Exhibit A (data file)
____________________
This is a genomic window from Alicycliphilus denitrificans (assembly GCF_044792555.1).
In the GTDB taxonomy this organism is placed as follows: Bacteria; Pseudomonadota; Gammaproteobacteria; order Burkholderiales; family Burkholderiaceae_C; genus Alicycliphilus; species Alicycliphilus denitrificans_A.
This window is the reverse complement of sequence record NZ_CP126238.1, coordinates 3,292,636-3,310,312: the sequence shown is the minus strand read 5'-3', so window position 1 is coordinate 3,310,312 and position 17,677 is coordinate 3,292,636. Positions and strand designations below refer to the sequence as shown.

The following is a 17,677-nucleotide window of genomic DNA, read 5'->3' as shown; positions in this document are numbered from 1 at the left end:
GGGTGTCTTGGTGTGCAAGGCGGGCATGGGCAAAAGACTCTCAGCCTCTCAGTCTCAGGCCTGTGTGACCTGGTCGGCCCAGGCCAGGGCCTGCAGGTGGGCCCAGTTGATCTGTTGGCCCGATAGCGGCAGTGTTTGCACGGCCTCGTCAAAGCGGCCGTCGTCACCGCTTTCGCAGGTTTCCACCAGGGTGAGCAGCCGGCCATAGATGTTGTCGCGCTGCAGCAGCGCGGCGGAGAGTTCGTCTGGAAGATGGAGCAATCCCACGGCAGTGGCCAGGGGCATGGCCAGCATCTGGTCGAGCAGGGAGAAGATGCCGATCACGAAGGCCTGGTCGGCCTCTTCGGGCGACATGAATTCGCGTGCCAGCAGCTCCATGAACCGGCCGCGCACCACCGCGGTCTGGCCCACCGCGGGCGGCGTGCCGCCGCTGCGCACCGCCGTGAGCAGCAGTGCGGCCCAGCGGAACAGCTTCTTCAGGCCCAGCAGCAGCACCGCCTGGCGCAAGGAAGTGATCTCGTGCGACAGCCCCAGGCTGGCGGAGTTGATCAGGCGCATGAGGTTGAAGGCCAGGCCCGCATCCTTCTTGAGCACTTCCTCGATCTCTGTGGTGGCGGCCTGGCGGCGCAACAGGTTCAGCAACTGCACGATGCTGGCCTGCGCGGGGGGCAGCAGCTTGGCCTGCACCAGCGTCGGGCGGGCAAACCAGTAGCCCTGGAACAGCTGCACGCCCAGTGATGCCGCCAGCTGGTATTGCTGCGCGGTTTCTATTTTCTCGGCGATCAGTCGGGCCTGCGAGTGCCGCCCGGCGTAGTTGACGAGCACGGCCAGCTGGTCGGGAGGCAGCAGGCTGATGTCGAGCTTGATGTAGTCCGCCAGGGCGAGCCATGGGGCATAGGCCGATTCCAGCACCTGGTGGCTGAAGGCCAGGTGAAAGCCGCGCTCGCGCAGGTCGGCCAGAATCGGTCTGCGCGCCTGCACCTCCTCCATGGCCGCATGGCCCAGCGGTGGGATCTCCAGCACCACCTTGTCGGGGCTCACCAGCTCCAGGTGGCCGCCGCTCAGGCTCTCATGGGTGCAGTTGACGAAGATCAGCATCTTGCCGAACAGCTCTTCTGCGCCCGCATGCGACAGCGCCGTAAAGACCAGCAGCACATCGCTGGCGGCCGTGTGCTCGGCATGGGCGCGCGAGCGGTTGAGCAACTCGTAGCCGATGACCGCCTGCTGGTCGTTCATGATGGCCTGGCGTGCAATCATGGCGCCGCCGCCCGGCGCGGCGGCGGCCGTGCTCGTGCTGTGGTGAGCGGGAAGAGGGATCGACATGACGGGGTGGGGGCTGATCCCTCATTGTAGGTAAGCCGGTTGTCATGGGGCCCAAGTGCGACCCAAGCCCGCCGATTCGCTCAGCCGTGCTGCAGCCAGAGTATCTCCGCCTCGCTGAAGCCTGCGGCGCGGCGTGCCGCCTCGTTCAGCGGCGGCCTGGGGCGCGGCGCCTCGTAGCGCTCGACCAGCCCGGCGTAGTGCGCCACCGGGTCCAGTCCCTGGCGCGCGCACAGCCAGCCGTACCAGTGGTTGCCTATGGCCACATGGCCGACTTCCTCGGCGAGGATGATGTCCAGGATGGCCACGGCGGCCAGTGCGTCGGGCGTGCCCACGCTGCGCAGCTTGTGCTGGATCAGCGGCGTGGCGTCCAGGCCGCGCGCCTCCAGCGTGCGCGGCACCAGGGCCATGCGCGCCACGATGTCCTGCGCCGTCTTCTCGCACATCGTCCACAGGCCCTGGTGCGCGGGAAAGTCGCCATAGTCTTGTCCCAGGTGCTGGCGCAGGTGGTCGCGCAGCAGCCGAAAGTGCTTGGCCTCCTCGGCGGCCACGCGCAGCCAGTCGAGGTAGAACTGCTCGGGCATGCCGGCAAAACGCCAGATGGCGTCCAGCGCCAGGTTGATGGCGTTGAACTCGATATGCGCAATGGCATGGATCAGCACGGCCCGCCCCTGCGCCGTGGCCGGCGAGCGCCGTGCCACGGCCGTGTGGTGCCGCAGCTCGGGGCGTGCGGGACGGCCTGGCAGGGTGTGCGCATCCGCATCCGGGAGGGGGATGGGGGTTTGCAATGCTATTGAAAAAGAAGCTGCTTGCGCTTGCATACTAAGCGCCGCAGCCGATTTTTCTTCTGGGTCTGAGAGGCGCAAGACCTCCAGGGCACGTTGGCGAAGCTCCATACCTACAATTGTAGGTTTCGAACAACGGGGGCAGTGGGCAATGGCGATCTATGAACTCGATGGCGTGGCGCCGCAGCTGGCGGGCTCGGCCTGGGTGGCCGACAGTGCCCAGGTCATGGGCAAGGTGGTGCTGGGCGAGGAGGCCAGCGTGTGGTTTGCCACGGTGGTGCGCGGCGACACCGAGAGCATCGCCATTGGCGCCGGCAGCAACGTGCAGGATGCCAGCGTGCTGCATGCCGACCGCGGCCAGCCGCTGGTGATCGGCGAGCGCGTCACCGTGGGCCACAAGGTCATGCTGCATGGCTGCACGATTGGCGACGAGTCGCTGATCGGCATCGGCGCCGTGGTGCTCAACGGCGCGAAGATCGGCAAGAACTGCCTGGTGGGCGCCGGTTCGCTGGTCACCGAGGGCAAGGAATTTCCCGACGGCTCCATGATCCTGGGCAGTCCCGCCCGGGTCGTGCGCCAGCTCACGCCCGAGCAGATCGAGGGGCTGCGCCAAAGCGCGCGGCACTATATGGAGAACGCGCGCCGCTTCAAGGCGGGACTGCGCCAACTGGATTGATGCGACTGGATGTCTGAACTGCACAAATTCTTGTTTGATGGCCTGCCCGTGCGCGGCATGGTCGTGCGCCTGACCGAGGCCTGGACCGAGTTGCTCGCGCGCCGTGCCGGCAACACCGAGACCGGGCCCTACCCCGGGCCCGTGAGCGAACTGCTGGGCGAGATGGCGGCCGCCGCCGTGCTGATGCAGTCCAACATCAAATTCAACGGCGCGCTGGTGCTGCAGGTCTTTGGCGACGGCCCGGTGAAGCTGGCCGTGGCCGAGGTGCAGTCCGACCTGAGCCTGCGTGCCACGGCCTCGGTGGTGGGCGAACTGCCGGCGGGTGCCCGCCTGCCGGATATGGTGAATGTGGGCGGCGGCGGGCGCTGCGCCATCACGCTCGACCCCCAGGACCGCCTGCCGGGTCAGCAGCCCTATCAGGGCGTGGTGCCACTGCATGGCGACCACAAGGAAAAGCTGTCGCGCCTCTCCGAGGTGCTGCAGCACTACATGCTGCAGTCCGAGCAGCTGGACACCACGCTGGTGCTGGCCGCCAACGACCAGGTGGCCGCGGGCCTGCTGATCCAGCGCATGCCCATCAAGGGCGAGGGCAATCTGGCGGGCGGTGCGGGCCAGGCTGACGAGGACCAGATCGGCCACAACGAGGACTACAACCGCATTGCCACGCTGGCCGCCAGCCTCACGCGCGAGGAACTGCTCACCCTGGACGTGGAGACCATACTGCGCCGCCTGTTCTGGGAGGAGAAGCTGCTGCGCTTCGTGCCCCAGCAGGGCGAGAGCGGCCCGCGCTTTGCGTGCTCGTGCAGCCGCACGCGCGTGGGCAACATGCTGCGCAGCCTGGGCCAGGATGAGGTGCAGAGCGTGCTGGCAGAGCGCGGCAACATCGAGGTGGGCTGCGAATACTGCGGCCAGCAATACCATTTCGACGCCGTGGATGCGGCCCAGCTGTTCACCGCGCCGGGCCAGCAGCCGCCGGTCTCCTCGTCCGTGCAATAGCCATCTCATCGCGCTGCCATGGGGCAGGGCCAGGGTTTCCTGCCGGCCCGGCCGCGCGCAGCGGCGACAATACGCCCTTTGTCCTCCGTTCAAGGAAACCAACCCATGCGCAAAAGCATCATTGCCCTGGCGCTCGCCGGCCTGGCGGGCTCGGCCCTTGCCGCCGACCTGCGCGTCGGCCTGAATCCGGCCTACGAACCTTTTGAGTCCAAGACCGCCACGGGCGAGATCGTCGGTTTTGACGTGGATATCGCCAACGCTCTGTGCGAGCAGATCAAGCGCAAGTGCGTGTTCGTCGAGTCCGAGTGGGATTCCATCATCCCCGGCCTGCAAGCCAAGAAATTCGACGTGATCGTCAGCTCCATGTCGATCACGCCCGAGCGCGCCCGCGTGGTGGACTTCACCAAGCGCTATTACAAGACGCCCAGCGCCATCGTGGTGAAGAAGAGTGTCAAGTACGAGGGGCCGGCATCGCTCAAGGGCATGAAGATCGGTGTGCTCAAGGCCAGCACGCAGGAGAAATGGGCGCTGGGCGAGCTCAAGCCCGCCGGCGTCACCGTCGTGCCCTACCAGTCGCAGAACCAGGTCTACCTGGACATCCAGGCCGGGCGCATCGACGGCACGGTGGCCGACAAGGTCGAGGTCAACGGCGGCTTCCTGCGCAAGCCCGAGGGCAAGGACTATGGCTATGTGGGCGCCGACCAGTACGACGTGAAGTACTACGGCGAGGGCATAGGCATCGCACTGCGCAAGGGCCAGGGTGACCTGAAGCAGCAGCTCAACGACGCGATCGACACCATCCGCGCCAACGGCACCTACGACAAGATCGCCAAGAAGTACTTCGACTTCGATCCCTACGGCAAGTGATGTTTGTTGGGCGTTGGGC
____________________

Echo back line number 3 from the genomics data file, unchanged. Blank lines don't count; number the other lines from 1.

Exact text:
This window is the reverse complement of sequence record NZ_CP126238.1, coordinates 3,292,636-3,310,312: the sequence shown is the minus strand read 5'-3', so window position 1 is coordinate 3,310,312 and position 17,677 is coordinate 3,292,636. Positions and strand designations below refer to the sequence as shown.